Sunday, January 27, 2013

Earlier Lives: Poems By Sara Dailey

Dos Madres Press

ISBN: 978-1-933675-86-2

79 Pages

Review by Dennis Daly

Can writing poetry console? Can it deliver solace in the face of unbearable grief? Perhaps more to the point—can poetry do or accomplish anything that aids ordinary people in coping with the human condition? I think so. Apparently, so does Sara Dailey. Her book of poems, Earlier Lives, looks at anguish in an angular, near scientific way that includes sharp observations and a hygienic reductionism. Together Dailey’s collection of poems deals with the traumatic loss of her younger brother in a motorcycle accident, made more intense by her broken family history and the subsequent closeness of their sibling relationship. Throughout the book the poet studies the various facets of her overwhelming sorrow and that very act seems to engender a useful catharsis. Indeed, Dailey lords over her tempestuous territory with absolute control and the reader gets to see this commanding poet define a very difficult subject.

“Listen and I will fill your ears with truth,” says Dailey in her opening and introductory poem, Globe Artichoke. She lets her readers know that they are in for a rough, not a smooth experience. The tipped spikes and leathery scales need to be worked through and the density needs to be thinned out. The poet continues,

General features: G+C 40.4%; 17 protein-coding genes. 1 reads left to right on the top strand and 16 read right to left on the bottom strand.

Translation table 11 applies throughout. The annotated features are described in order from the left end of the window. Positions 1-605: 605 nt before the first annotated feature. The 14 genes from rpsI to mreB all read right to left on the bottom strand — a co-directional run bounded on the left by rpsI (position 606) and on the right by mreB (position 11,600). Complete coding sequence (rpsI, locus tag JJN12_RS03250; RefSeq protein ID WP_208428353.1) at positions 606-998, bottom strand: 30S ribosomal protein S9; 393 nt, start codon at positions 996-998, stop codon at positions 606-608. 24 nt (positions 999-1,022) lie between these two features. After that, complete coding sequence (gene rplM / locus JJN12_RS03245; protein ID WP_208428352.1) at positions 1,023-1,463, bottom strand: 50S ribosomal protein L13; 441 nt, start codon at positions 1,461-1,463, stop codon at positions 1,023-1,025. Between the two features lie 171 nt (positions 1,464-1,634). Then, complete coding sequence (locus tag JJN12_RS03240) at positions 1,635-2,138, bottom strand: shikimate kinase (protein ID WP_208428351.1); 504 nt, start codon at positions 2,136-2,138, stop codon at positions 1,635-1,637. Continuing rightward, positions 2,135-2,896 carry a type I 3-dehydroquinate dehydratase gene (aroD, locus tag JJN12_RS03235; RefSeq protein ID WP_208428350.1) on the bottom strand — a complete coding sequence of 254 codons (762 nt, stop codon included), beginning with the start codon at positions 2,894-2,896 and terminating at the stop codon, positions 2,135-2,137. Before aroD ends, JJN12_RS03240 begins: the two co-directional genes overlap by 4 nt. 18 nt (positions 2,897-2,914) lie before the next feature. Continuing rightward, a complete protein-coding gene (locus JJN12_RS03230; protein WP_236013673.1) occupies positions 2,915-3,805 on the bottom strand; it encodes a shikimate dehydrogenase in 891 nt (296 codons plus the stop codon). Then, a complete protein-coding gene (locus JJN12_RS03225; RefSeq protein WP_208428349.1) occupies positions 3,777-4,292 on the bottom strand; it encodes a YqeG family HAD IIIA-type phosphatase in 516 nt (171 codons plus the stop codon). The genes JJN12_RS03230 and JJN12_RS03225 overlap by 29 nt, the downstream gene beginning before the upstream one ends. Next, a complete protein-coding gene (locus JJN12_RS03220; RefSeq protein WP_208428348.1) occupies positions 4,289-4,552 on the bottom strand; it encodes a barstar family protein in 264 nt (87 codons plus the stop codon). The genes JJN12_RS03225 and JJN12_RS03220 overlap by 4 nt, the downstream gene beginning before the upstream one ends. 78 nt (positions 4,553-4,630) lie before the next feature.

…What you desire of me, sparse

in proportion to what you will discard.

Ardishauk, ground thorn, artichoke:

Like a throat full of accordions

in a sommelier’s nightmare,

Come taste my heart.

Dailey’s persona, in the poem Dressing for Funerals, studies her every move, watches her dress appropriately for sorrow. She says,

But it is always sorrow

that moves you from speech.

In the mirror, your face, sepulcher,

practices humanity,

feels skin soft over bones,

the racketing click as jawbone clenches

and teeth tier into caged smile, mouth a cave

Aristotle would never see

his way out of.

Black linen slides over hips,

sways in rhythm with the body’s rocking,

how it shoulders sobs

like cliffs being crested by waves…

A Recognition of Being Left Behind is another poem which makes good use of a mirror. The poet sees her brother’s features in her own face and describes the phenomenon thusly,

When you became no more than my haunt,

ash bits boxed on the mantelpiece,

I sometimes felt the bathroom mirror

was my enemy, showing skin pale like

paper or oak brown eyes, a crooked smile

no longer shared

by anyone. You startle in my heart

like blood welling up, brother.

Who’s to know my secrets now?

The poem entitled Mary to All Her Painters insists the reader confront the reality of death (like the poet confronted her younger brother corpse). It’s never pretty when you’re caressing your dead son. In this case the material feel of the dead Redeemer is a carcass of meat or a formless octopus. Mary additionally admonishes her painters on the state of her being. She complains,

I’m never dirty in these paintings,

despite how far I might have walked,

and the flush you see is faith

not the red of too much weeping.

None of these paintings show

how the hard stones of ovaries

shrank to the dead pits of plums